intend

[in-tend]
verb (used with object)
1.
to have in mind as something to be done or brought about; plan: We intend to leave in a month.
2.
to design or mean for a particular purpose, use, recipient, etc.: a fund intended for emergency use only.
3.
to design to express or indicate, as by one's words; refer to.
4.
(of words, terms, statements, etc.) to mean or signify.
5.
Archaic. to direct (the eyes, mind, etc.).
verb (used without object)
6.
to have a purpose or design.
7.
Obsolete. to set out on one's course.

Origin:
1250–1300; < Latin intendere to stretch towards, aim at (see in-2, tend1); replacing Middle English entenden < Old French entendre < Latin, as above

intender, noun
misintend, verb
preintend, verb (used with object)


1. contemplate, expect, aim, purpose. Intend, mean, design, propose imply knowing what one wishes to do and setting this as a goal. To intend is to have in mind something to be done or brought about: No offense was intended. Mean is a less formal word than intend but otherwise a close synonym: He means to go away. Design implies planning to effect a particular result: to design a plan for Christmas decorations. Propose suggests setting up a program for oneself or offering it to others for consideration: We propose to beautify our city.
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Based on the Random House Dictionary, © Random House, Inc. 2014.
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World English Dictionary
intend (ɪnˈtɛnd)
 
vb (often foll by for)
1.  (may take a clause as object) to propose or plan (something or to do something); have in mind; mean
2.  to design or destine (for a certain purpose, person, etc): that shot was intended for the President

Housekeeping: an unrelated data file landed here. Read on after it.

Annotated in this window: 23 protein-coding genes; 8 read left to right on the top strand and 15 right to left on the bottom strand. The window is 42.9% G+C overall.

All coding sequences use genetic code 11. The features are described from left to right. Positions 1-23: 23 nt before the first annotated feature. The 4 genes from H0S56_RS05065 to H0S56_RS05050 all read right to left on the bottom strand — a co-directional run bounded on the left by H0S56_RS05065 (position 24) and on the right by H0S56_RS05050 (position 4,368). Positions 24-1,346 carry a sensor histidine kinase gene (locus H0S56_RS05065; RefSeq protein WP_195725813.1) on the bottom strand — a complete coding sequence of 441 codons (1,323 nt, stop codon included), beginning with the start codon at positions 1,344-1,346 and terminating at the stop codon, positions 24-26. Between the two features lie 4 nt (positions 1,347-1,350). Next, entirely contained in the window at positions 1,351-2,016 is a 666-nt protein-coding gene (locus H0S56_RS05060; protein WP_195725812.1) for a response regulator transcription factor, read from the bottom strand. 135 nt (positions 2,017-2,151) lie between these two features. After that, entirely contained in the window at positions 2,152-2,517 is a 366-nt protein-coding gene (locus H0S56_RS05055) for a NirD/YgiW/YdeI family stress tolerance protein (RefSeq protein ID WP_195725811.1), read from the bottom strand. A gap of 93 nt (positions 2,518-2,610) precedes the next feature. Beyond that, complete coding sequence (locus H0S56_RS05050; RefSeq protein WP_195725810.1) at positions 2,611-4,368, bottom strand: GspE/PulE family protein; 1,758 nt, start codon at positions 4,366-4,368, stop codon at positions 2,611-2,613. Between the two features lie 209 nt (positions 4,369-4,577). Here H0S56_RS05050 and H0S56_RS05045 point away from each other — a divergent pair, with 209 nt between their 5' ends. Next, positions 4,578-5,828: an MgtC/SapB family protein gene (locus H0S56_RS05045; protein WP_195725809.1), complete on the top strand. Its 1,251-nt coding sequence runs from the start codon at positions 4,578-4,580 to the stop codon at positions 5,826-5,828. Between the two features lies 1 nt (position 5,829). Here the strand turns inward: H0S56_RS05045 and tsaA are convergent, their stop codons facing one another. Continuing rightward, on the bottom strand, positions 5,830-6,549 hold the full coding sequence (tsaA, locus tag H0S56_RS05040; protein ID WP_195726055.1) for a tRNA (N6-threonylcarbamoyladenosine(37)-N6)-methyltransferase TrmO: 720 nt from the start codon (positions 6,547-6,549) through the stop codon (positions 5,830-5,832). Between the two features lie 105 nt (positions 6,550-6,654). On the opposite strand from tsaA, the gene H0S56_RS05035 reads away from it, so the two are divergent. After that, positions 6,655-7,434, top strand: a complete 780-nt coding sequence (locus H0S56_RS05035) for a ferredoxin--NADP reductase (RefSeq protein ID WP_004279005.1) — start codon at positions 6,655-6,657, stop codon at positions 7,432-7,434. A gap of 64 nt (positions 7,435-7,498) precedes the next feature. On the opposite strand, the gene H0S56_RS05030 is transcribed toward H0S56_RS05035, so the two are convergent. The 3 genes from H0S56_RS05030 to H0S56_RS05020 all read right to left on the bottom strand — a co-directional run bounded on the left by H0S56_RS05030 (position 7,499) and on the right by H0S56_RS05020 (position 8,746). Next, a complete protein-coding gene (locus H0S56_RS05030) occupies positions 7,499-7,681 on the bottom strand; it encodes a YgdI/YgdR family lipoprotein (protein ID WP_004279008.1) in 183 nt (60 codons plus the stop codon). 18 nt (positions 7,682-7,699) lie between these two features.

3.  (tr) to mean to express or indicate: what do his words intend?
4.  (intr) to have a purpose as specified; mean: he intends well
5.  archaic (tr) to direct or turn (the attention, eyes, etc)
 
[C14: from Latin intendere to stretch forth, give one's attention to, from tendere to stretch]
 
in'tender
 
n

Collins English Dictionary - Complete & Unabridged 10th Edition
2009 © William Collins Sons & Co. Ltd. 1979, 1986 © HarperCollins
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Etymonline
Word Origin & History

intend
c.1300, "direct one's attention to," from O.Fr. intendre "to direct one's attention," from L. intendere "turn one's attention, strain," lit. "stretch out, extend," from in- "toward" + tendere "to stretch" (see tenet). Sense of "have as a plan" (1390) was present in Latin.
A Gmc. word for this was ettle, from O.N. ætla "to think, conjecture, propose," from P.Gmc. *ahta "consideration, attention" (cf. O.E. eaht, Ger. acht). Intended (n.) "one's intended husband or wife" is from 1767.
Online Etymology Dictionary, © 2010 Douglas Harper
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Example sentences
It does intend to equip the national conscience with the information by which it can make up its own mind fairly.
If you intend to visit a plantation independently, keep in mind that the offerings of each plantation differ.
But he made clear he did not intend to disarm the fighters, many of them
  children.
Even so, these companies still intend to invest, if they can only get credit.
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